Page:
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Peripartum seizure and cardiac arrest in the setting of tuberous sclerosis complex
Abstract Number: T5C-1
Abstract Type: Case Report/Case Series
Tuberous sclerosis is an autosomal dominant genetic disorder with an incidence of approximately one in 5000-10,000. While highly variable in expression, tuberous sclerosis complex (TSC) is characterized by a constellation of findings including seizures, intellectual disability, renal impairment, and a variety of tumors in multiple organs including cardiac rhabdomyomas.(1) We present a case of peripartum seizure followed by cardiac arrest in a woman with TSC.
Our patient is a 25 year-old gravida 3 para 1 at 39 weeks gestation with past medical history significant for TSC, complex partial seizures, cardiac rhabdomyoma without obstruction, and left clear cell renal cell carcinoma who presented for scheduled repeat Cesarean delivery. A spinal anesthetic with 0.75% bupivacaine, fentanyl, and morphine was administered. Immediately after delivery, the patient displayed tonic clonic seizure activity which progressed to apnea, hypotension, and pulseless electrical activity (PEA) arrest. Advanced cardiac life support (ACLS) was immediately initiated and the patient was intubated. The patient was subsequently defibrillated for pulseless ventricular tachycardia. Return of spontaneous circulation (ROSC) was obtained approximately four minutes after initial arrest. Shortly after transfer to the ICU, the patient had another seizure, became unresponsive, was reintubated, and again developed cardiac arrest. After a brief period of CPR, ROSC was achieved. Transthoracic echocardiogram revealed only her known rhabdomyomas and chest computerized tomography angiography was negative. An implantable cardioverter-defibrillator was placed for secondary prevention. Four months later she suffered recurrent cardiac arrest following partial nephrectomy and expired.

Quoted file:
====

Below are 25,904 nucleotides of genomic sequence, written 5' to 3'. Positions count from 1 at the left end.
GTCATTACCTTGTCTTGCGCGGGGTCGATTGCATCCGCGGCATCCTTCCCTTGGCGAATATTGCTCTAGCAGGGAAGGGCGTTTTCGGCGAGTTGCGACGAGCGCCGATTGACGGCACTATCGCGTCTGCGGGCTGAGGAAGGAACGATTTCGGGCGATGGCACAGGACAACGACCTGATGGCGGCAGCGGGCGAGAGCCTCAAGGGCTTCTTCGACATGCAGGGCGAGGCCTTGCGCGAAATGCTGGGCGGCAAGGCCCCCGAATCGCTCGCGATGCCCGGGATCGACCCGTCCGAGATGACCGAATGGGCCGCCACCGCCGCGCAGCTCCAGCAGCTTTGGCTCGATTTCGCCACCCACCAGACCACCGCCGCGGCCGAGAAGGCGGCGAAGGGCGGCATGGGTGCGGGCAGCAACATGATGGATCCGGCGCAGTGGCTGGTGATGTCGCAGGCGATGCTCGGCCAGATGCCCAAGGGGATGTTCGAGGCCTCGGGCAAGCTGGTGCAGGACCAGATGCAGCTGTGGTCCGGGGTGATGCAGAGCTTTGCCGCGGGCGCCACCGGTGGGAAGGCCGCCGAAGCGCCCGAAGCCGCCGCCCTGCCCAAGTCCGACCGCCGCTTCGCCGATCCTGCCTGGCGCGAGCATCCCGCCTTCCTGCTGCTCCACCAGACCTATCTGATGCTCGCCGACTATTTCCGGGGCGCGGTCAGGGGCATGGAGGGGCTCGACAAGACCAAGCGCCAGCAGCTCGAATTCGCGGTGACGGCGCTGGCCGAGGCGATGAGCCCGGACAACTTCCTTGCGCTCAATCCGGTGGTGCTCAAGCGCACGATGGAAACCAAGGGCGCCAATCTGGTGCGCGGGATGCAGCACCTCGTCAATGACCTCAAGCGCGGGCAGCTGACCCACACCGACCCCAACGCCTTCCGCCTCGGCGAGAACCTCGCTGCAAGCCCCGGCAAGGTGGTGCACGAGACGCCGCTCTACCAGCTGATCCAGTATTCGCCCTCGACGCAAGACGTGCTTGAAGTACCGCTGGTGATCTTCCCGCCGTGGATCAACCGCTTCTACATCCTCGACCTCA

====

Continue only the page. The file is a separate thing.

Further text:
Despite the relatively high incidence of TSC, there is a paucity of literature published regarding obstetric anesthetic outcomes and considerations. The recurrent cardiac arrests suffered in this patient were ultimately without definitive diagnosis. Possible contributors were a catecholamine surge associated with seizure activity as well as her cardiac rhabdomyomas. Although the behavior of a cardiac rhabdomyoma is benign, the positioning within critical areas in the heart can lead to lethal arrhythmias. Typically, women with TSC tolerate both regional and general anesthesia; however, a pregnancy complicated by maternal TSC deserves close observation for potential neurologic and cardiovascular sequelae.(2)
References: 1. Hines RL. Stoelting’s Anesthesia and Co-Existing Disease. 7th Ed. 2018; p.265-303. 2. Sharma, et al. J Reprod Infertil 2017;18(2):257-260.